This post will describe how I discovered a security flaw in Pod Point’s mobile app API endpoints. It covers bypassing certificate pinning with Frida, and demonstrate how attackers can steal full names, addresses, charging history, and more by simply having a registered account that anyone can obtain.

Pod Point

Pod Point is a UK based company established in 2009 that provides electric vehicle charging equipment to both businesses and individuals. It also operates what’s called the “Pod Point Network” where customers can use charge points across the country with a mobile app.

Initial Discovery

In March 2021, I researched EV charging providers. Most offered similar services and products. But since I didn’t want to spend any money buying physical hardware, I opted to check out their mobile apps instead.

After registering a test account, I then started to look for any interesting features. I quickly noticed that the My Account menu had an option called “Add Home Charger, " allowing users to add Pod Point devices to their account by providing a unique device serial number.

A quick Google image search revealed that serial numbers prefixed with “PSL” require a 6-digit number. As a quick sanity check, I entered a random number of “111111” to see if any devices existed.

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Figure-1: Android mobile app Pod Point “Add Home Charger” menu.

Above is a screenshot of the “Add Home Charger” menu with a randomly chosen device serial. After tapping “Add my home charger”, a confirmation message with a partial email address of the primary account holder is shown.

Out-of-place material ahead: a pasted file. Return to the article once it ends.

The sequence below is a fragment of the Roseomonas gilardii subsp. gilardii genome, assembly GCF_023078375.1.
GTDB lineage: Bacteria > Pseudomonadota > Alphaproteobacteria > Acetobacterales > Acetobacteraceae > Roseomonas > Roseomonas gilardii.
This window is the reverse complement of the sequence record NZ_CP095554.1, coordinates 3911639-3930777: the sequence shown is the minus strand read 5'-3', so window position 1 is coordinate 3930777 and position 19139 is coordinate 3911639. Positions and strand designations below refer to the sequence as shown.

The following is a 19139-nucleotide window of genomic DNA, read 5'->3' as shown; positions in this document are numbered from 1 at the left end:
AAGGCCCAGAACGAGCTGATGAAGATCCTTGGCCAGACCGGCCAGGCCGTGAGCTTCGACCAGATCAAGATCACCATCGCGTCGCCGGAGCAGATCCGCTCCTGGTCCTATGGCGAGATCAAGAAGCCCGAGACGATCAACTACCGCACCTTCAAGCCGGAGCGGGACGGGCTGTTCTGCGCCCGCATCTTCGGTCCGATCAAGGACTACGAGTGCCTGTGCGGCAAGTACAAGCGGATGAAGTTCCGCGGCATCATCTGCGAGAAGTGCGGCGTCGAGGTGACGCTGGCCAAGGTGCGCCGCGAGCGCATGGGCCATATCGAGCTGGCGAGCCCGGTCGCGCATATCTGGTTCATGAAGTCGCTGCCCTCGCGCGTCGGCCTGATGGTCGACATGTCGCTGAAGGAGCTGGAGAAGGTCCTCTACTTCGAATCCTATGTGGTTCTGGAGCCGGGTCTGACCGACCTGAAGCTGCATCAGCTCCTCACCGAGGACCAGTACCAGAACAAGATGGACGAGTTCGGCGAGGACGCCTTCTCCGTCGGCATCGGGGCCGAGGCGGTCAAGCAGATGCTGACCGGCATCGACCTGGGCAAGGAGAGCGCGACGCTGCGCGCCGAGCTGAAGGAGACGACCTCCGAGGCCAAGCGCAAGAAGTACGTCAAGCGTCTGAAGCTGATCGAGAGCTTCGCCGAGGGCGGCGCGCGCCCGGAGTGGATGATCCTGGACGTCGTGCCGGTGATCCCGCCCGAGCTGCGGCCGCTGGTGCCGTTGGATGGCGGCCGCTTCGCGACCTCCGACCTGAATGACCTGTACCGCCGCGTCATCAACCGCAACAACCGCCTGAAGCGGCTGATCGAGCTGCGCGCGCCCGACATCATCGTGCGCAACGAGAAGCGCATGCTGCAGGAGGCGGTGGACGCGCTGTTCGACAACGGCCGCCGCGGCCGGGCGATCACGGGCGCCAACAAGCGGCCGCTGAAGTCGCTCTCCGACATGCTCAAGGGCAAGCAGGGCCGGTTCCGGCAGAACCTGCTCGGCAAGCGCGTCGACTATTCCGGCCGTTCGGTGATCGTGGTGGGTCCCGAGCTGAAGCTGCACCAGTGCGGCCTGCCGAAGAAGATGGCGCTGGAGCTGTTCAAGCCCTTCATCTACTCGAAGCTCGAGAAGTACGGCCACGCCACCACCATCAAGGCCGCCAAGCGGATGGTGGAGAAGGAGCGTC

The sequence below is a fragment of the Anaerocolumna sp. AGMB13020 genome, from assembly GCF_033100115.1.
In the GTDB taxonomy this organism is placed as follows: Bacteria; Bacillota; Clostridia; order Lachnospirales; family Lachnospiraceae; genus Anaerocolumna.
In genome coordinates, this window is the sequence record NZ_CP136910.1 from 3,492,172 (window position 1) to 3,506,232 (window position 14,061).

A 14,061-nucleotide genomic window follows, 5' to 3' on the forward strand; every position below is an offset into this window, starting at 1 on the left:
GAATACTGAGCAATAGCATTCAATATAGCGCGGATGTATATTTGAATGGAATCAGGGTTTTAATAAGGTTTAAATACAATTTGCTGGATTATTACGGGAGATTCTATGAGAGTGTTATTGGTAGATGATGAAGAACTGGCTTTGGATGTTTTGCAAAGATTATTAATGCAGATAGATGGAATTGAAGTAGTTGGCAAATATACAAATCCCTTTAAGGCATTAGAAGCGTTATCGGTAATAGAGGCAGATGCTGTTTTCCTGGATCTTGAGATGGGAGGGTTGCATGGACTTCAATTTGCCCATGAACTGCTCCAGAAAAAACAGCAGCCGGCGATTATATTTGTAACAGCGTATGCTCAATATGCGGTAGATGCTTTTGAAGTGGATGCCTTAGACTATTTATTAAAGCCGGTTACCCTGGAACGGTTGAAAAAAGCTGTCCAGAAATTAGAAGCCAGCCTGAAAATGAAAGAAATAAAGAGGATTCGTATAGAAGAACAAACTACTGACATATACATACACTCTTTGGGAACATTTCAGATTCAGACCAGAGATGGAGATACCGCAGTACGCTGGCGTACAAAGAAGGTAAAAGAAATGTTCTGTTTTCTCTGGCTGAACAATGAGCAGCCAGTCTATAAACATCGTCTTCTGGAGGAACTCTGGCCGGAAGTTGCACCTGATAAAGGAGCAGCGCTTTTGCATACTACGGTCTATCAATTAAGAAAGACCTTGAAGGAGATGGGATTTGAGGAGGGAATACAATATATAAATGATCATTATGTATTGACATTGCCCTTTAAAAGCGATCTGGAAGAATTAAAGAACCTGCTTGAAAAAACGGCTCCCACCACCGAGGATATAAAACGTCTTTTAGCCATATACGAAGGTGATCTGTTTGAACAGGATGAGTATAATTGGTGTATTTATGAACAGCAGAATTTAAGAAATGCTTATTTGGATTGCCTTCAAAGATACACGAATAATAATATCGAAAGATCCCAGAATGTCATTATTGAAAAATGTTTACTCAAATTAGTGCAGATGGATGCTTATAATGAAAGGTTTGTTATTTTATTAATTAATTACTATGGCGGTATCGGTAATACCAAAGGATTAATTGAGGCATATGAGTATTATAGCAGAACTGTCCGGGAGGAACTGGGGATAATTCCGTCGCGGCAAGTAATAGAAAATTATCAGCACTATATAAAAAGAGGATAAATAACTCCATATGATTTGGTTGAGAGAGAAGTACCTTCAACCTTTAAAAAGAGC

A device with the serial number “PSL-111111” already exists and belongs to an account. To add this device requires additional permission from the primary account holder in the form of an email confirmation link. It was pretty interesting seeing a partial email address.

Diving Deeper

To continue our research we needed to see how the app communicates with the backend services. To do this we set up a Burp Suite, a proxy listener was configured on a testing machine, and then we updated the test mobile device’s network settings.

I immediately hit a slight road block because the mobile app utilities Certificate Pinning.

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Figure-2: Burp Suite certificate error.

Bypassing certificate pinning

Certificate pinning is a method used by app developers to restrict certificate usage. A Certificate Authority (CA) is usually ‘pinned’ to the app itself, and all other certificates are rejected, including root certificates trusted by the system.